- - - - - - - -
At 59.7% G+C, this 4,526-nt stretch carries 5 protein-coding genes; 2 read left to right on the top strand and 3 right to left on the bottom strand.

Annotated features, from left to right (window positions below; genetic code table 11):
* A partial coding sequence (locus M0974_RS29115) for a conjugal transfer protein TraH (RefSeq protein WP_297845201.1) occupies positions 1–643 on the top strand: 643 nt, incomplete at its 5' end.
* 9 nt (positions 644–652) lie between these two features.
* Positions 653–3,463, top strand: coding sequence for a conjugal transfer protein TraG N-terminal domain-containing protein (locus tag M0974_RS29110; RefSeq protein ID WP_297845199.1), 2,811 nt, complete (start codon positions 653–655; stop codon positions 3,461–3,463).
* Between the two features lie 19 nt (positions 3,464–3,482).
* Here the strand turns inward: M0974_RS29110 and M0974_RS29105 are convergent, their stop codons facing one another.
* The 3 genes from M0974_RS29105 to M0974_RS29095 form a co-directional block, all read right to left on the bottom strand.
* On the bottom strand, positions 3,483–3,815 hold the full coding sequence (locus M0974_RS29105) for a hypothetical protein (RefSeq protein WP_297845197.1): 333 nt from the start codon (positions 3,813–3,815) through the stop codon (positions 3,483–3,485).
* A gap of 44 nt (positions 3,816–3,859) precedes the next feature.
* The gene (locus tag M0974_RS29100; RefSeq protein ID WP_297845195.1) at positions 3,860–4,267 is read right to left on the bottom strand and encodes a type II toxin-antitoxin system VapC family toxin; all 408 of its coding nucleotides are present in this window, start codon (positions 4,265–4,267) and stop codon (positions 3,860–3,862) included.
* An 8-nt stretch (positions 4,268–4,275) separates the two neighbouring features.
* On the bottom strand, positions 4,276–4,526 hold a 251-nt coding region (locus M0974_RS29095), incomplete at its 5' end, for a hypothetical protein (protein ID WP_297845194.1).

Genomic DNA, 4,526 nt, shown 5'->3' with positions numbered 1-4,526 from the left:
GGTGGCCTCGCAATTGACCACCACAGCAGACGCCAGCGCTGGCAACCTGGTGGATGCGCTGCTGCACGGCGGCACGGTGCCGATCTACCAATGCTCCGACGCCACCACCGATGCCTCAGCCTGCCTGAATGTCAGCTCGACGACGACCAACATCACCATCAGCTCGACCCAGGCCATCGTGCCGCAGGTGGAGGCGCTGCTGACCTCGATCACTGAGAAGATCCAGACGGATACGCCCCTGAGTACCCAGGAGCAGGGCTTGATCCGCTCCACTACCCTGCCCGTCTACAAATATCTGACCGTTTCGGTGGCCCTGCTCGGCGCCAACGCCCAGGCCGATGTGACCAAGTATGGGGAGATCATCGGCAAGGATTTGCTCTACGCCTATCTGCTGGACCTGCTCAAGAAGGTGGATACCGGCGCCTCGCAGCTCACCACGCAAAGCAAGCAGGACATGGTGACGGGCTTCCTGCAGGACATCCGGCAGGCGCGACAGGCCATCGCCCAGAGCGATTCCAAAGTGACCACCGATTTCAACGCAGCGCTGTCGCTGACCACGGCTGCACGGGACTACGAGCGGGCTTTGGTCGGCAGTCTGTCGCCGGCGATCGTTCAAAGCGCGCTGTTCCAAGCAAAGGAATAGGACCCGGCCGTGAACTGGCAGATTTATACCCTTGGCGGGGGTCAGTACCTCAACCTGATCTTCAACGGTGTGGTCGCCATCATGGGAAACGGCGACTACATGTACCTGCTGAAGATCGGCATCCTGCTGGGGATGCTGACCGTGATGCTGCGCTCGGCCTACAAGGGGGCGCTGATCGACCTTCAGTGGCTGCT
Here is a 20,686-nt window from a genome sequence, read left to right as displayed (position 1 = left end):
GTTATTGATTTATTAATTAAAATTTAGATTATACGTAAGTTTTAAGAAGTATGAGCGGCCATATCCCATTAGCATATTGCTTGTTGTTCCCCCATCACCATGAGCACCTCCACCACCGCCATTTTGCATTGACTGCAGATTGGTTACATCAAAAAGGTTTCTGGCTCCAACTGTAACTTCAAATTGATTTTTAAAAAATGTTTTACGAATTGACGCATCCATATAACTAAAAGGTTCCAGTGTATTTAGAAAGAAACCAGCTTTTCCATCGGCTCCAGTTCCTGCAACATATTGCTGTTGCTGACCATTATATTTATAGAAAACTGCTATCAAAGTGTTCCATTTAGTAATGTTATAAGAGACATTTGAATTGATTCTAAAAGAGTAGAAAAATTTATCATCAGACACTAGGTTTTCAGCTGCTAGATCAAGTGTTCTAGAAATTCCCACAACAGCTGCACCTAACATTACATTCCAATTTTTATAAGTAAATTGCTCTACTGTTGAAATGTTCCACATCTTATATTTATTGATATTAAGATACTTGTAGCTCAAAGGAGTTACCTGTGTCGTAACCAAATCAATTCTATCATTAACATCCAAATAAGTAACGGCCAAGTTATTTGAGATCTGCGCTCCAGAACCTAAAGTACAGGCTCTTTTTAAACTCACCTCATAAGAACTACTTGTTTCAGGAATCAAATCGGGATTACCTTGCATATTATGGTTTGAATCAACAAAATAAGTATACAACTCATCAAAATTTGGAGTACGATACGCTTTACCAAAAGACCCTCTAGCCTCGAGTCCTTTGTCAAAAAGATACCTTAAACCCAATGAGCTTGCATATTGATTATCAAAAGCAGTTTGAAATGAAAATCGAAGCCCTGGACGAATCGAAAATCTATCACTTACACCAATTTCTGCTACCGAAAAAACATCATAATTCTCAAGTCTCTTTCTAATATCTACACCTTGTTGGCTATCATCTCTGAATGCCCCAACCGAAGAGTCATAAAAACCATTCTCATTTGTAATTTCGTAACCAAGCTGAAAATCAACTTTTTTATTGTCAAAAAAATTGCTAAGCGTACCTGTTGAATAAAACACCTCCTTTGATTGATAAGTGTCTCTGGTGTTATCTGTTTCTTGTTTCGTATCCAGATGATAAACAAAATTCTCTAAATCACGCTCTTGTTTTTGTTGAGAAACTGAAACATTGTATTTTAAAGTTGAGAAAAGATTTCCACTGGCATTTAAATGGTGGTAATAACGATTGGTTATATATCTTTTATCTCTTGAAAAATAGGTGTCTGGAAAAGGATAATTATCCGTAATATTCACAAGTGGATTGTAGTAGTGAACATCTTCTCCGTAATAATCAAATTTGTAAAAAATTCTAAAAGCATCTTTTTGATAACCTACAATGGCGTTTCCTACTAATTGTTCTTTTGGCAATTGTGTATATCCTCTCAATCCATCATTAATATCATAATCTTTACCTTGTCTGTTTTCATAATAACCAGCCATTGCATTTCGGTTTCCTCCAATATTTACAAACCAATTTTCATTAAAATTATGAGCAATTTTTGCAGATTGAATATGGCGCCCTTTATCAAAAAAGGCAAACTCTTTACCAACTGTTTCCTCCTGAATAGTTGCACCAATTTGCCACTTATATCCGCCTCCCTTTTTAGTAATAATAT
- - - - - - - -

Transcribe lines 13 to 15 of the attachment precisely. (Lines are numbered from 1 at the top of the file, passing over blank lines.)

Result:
* On the bottom strand, positions 4,276–4,526 hold a 251-nt coding region (locus M0974_RS29095), incomplete at its 5' end, for a hypothetical protein (protein ID WP_297845194.1).

Genomic DNA, 4,526 nt, shown 5'->3' with positions numbered 1-4,526 from the left:
GGTGGCCTCGCAATTGACCACCACAGCAGACGCCAGCGCTGGCAACCTGGTGGATGCGCTGCTGCACGGCGGCACGGTGCCGATCTACCAATGCTCCGACGCCACCACCGATGCCTCAGCCTGCCTGAATGTCAGCTCGACGACGACCAACATCACCATCAGCTCGACCCAGGCCATCGTGCCGCAGGTGGAGGCGCTGCTGACCTCGATCACTGAGAAGATCCAGACGGATACGCCCCTGAGTACCCAGGAGCAGGGCTTGATCCGCTCCACTACCCTGCCCGTCTACAAATATCTGACCGTTTCGGTGGCCCTGCTCGGCGCCAACGCCCAGGCCGATGTGACCAAGTATGGGGAGATCATCGGCAAGGATTTGCTCTACGCCTATCTGCTGGACCTGCTCAAGAAGGTGGATACCGGCGCCTCGCAGCTCACCACGCAAAGCAAGCAGGACATGGTGACGGGCTTCCTGCAGGACATCCGGCAGGCGCGACAGGCCATCGCCCAGAGCGATTCCAAAGTGACCACCGATTTCAACGCAGCGCTGTCGCTGACCACGGCTGCACGGGACTACGAGCGGGCTTTGGTCGGCAGTCTGTCGCCGGCGATCGTTCAAAGCGCGCTGTTCCAAGCAAAGGAATAGGACCCGGCCGTGAACTGGCAGATTTATACCCTTGGCGGGGGTCAGTACCTCAACCTGATCTTCAACGGTGTGGTCGCCATCATGGGAAACGGCGACTACATGTACCTGCTGAAGATCGGCATCCTGCTGGGGATGCTGACCGTGATGCTGCGCTCGGCCTACAAGGGGGCGCTGATCGACCTTCAGTGGCTGCT